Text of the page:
KelpieAustralian medium-sized sheepdogAustralian Kelpies are great family pets that are capable of relentless work.
Mozzie spraymosquito sprayMozzie bites can be dangerous, don’t forget your mozzie spray.
Rooshort for kangarooRoos are a national symbol for Australia.
Saltieshort for saltwater crocodileSalties are the largest living crocodilians on earth.
Tiddlera small fishWe had no luck. All we caught were some tiddlers.

Food & Drinks

Australian cuisine and drinking culture are an integral part of Australian culture and customs, so next time you’re going out to a restaurant or pub, it might help to check out the following words:

Australian SlangMeaningExample/Context
A Cold Onea beerCrack open a cold one and enjoy the party.
Avoshort for avocadoI had an avo sandwich for lunch.
Bottle-Oa bottle shop (a store that sells alcohol)We’ll meet you at the bottle-o before the party.
BrekkybreakfastLet’s get some brekky first, I don’t want to get hungry.
Bush tucker (bush food)food or ingredient that is native to AustraliaLemon Myrtle leaves and kangaroo meat are two popular bush tucker.
Cab Savshort for Cabernet SauvignonLet’s grab a Cab Sav and drink it at home with a nice meal.
Choccy Biccychocolate biscuitclipping the word and adding a ‘y’ is a popular form of slang formation in Australia
Cuppaa cup of teaI’m thirsty. Let’s have a cuppa.
Barbieshort for barbequeI’m firing up the barbie tonight. Bring your own drinks.
Frothya serving of beerAll I need is a nice cold frothy and my mates.
Gooncheap wine in a box or bag packagingderived from ‘flagon’— a large container for drinks
MaccasMcDonald’sWe’re too lazy to cook so we’re bringing some Maccas.
Slaba carton of beersLeo brought a slab so we’re getting pissed tonight!
SnagsausageSnags are on the barbie; grab one and I’ll get you a frothy.

Clothing & Accessories

If you want to avoid an embarrassing incident by thinking thongs are underwear in Australia, these are some Aussie slang words for clothing to keep in mind:

Australian SlangMeaningExample/Context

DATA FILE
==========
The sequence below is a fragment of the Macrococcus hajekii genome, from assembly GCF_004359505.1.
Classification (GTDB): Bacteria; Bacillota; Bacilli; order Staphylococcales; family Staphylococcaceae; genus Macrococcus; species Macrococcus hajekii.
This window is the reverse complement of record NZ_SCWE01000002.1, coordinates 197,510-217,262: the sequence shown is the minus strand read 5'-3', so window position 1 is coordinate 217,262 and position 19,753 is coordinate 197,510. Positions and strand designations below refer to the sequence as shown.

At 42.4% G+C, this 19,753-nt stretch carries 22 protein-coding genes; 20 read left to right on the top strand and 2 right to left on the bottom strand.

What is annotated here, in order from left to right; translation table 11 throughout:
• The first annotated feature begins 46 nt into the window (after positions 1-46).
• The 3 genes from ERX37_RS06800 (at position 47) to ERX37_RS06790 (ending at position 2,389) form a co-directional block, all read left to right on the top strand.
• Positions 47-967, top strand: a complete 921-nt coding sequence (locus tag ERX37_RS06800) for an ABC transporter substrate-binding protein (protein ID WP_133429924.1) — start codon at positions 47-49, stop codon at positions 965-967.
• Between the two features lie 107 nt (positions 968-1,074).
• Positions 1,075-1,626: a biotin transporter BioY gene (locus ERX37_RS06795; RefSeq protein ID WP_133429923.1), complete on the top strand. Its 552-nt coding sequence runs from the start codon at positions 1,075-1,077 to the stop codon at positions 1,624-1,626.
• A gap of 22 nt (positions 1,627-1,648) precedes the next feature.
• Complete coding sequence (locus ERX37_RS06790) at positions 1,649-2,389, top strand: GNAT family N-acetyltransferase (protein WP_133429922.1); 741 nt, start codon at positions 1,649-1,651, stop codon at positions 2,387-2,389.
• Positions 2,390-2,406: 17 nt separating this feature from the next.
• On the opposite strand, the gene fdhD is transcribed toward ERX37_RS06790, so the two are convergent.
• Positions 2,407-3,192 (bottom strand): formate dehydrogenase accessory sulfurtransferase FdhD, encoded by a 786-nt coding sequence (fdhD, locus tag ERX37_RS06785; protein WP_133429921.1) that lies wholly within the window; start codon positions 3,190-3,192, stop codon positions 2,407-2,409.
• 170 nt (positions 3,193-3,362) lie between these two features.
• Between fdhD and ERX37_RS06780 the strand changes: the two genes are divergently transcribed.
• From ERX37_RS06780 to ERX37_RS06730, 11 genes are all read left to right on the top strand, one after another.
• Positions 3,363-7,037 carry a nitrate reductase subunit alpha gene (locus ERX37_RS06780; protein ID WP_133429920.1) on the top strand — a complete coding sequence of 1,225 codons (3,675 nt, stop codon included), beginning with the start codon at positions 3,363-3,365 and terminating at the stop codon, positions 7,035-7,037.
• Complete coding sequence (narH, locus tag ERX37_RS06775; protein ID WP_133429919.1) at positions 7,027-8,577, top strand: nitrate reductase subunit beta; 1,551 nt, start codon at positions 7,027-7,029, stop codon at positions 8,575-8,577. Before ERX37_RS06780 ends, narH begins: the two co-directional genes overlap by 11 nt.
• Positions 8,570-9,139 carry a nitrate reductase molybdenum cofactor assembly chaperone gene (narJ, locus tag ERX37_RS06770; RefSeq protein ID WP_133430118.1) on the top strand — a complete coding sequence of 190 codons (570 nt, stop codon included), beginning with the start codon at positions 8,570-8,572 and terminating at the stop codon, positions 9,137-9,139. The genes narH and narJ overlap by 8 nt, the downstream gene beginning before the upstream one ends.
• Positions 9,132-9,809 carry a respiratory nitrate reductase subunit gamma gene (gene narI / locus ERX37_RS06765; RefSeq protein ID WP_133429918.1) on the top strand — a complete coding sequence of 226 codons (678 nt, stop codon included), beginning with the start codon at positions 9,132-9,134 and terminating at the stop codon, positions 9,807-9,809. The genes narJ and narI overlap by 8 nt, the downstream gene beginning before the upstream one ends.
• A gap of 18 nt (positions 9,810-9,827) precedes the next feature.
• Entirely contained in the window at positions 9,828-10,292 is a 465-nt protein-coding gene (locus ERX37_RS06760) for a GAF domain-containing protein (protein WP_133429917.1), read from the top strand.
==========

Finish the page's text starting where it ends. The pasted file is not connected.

Brollyan umbrellaAustralians use brollies to protect themselves from the sun.
Budgie smugglerstight-fitting men’s swimming trunksBudgie smugglers are back in fashion.
Clobberclothing, clothesalso used to denote belongings
Cozzieswimming costumePut on your cozzie, we’re going to the beach.
Dakstrousersalso used as a verb — to dak someone is to pull their trousers as a prank
Flannie / flannoa button-down flannelette shirt with collarsHe bought a couple of new flannies to wear in school.
Red grundies/ grundiesmen’s underwearrhyming slang for undies from entrepreneur’s Reg Grundy’s name
Jocksmen’s briefsmost likely from ‘jockstrap’ or  the brand ‘Jockey’
Runnerssneakers, trainersDid you check the runners’ section at the store?
SunniessunglassesShe wore sunnies to avoid eye contact.
Thongsflip-flopsalso called ‘double pluggers’, thongs are essential when you’re on Australia’s sandy beaches

Typical Australian Phrases & Idioms

Last but not least, we’ll part ways with some quintessential Australian idioms that you might find humorous or interesting:

Australian PhrasesMeaning
A few sandwiches short of a picnica humorous way to indicate that someone is crazy or unintelligent
As crook as Rookwoodidiom for feeling sick and unwell
Bullock short of a deckused to describe someone who is not very bright
Dog’s breakfastused to describe an unappealing mixture or a messy, disorderly situation
Full as a centipede’s sock drawerto be very full (after eating)
To have kangaroos loose in the top paddockto act or think in an eccentric, crazy manner
To feel like a shag on a rockto feel completely alone or abandoned
One for the roadto have one last drink before leaving
Put a sock in itused to tell someone to stop talking or be quiet
To be a flat chatto be extremely busy
What’s the John Dory?used to ask what’s going on or to request gossip
Shoot through like a Bondi tramto leave, especially to avoid something/someone

Now that you’re a pro at talking like Aussies, grab your sunnies, win a boxing match with a roo, and finish your day with a cold one. Or, you know, talk to people.